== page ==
Born and raised in Dodge City, Kansas, I am a fourth-generation farmer. My family farm includes more than two thousand acres of wheat, corn and soy, and several thousand cattle. I’m everything you probably think of when you envision a farm girl: fresh-scrubbed, hard working and committed to the agricultural life. But I am consciously choosing a somewhat different direction for my career, while still being true to my small-town agricultural roots. I’d like to be a verterinarian with a large animal practice.
Crops cycles are erratic, and the lifeblood of any small farm is usually in livestock. I’ve watched my parents struggle to preserve their animals’ health for years, sacrificing many night’s sleep to deliver a calf or to treat an injured steer with hourly does of antibiotics. The role of a country veterinarian is paramount.
My most vivid childhood memory was waiting for our local veterinarian, Dr. Winters, to arrive at our barn to deliver emergency treatment to our extremely-pregnant cow, Molly. Molly had enjoyed a relatively stress-free pregnancy, but labor had stopped progressing for several hours and her vital signs were becoming erratic. My mom knew that without immediate medical help, she and her calf might not survive. This would not only be a horrible loss for Molly, but for the farm’s economic survival as well.
So we waited, in zero degree weather, huddling from the severe, blustery wind, for what seemed like hours for Dr. Winters to arrive. I never asked how he managed to reach us in a blinding snowstorm or how his wife felt when she was awakened by our alarming late-night phone call. I just knew that he was our only hope, our hero, and that we could count on him to save Molly.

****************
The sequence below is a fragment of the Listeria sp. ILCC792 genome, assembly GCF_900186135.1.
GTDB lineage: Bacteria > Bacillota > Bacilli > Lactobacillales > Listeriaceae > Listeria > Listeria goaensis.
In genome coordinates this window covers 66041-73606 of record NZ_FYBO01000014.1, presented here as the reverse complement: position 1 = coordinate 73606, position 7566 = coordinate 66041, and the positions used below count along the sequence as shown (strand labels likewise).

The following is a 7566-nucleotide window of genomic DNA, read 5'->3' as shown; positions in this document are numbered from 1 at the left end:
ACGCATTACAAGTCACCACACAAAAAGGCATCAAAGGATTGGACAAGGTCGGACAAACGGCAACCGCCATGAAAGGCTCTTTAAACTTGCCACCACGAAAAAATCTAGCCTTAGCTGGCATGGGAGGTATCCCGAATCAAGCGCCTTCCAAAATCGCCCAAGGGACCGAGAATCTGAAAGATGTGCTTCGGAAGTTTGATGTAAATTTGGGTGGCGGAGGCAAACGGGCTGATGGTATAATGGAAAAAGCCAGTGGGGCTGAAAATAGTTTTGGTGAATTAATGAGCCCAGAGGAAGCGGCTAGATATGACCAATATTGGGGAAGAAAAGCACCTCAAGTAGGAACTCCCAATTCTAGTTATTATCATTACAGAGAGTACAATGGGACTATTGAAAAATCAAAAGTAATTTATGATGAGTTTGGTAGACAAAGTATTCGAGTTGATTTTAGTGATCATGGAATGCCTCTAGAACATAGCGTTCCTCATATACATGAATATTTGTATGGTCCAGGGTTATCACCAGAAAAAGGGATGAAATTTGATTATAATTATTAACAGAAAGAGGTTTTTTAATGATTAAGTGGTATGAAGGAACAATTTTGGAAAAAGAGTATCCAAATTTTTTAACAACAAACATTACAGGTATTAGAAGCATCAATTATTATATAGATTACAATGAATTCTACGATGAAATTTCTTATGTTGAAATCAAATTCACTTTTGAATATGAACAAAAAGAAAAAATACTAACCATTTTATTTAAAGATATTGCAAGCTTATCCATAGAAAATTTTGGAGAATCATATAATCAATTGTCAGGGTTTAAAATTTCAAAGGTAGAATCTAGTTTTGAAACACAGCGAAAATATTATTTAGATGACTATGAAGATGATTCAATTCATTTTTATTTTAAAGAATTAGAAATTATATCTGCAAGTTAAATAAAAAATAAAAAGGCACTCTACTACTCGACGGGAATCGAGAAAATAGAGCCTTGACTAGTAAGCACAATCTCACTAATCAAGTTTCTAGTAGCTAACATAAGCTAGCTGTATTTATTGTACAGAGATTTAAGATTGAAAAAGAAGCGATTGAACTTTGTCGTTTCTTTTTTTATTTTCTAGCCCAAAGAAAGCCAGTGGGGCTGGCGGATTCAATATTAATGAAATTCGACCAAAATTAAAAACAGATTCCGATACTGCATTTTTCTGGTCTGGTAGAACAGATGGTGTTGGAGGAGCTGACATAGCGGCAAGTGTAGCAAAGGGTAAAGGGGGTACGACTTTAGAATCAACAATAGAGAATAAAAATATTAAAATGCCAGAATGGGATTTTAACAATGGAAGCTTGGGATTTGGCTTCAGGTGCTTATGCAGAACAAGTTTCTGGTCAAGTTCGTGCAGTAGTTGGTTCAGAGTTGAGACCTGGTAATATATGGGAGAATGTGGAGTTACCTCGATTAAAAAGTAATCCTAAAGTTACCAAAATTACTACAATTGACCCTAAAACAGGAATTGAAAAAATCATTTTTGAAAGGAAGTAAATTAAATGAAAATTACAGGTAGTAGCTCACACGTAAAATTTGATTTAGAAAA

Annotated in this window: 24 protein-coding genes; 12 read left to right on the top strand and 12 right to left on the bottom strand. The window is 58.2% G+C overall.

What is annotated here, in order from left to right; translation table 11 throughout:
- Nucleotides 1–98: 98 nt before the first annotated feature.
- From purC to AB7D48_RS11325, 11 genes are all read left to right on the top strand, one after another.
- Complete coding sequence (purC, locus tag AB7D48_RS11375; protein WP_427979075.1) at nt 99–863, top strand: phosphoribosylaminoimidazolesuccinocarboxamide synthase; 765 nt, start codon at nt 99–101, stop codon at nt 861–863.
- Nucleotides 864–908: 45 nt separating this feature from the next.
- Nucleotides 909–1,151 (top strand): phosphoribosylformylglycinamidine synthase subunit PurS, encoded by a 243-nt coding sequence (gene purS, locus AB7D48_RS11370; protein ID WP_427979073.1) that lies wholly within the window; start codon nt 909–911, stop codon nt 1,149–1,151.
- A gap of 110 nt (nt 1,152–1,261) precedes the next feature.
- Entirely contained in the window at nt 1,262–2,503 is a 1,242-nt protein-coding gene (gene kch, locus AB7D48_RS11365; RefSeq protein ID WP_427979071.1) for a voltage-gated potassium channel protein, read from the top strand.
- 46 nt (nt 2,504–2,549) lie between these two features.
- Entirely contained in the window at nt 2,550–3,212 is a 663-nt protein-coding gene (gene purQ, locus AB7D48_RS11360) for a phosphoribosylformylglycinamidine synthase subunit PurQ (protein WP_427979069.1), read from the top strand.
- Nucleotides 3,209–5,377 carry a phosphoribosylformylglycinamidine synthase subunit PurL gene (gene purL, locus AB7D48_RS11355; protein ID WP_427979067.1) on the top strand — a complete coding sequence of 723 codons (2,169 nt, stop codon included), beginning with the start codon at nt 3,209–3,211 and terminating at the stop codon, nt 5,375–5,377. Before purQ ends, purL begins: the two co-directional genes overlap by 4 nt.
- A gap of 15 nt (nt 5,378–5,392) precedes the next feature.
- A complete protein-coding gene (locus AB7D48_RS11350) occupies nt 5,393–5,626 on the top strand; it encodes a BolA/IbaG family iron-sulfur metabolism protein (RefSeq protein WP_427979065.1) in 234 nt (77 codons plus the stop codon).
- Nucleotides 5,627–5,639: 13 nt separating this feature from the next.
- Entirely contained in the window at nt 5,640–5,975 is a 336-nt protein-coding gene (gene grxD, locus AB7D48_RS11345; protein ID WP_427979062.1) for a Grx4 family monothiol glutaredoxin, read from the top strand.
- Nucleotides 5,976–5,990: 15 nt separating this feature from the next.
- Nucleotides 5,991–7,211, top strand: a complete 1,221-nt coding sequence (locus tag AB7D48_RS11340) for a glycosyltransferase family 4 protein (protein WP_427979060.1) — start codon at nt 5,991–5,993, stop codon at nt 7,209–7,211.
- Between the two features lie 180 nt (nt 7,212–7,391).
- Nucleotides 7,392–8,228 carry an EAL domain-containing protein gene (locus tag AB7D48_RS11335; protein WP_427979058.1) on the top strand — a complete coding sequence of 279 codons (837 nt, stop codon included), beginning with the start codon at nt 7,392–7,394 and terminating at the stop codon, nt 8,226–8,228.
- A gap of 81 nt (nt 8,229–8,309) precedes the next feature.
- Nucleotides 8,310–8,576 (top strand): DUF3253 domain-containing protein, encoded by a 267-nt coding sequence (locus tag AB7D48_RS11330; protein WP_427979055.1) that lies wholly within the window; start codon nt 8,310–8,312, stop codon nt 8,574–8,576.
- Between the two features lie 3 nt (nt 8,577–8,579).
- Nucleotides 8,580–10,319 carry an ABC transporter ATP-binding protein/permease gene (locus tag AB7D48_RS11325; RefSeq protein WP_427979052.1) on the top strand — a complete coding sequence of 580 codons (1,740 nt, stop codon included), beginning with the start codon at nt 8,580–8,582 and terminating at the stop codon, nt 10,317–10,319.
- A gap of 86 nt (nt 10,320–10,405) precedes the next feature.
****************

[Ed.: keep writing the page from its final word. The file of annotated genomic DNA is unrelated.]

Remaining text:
Dr. Winters didn’t let us down, and he definitely didn’t let Molly down, as he proceeded to induce labor and deliver her healthy, but always feisty daughter, Misty. Even as a ten-year-old child, I knew the miracle he performed that night, saving not only our animals, but also our potential livelihood. I realized that he was as integral a part of our life, our business and our success. His unique skills allowed him to make a valuable contribution to farming, without requiring the time, money and energy consumed by owning a farm.
I’m excited about the possibility of making veterinary science my career. I also believe that I am well-suited to it, both academically and tempermentally. Ten years from now, I hope to be starting my own large animal practice, providing the same old-fashioned 24-hour a day service that Dr. Winters does. Who knows, maybe some day I’ll save the life of a valued, injured animal and become another child’s hero. It would be my highest honor.
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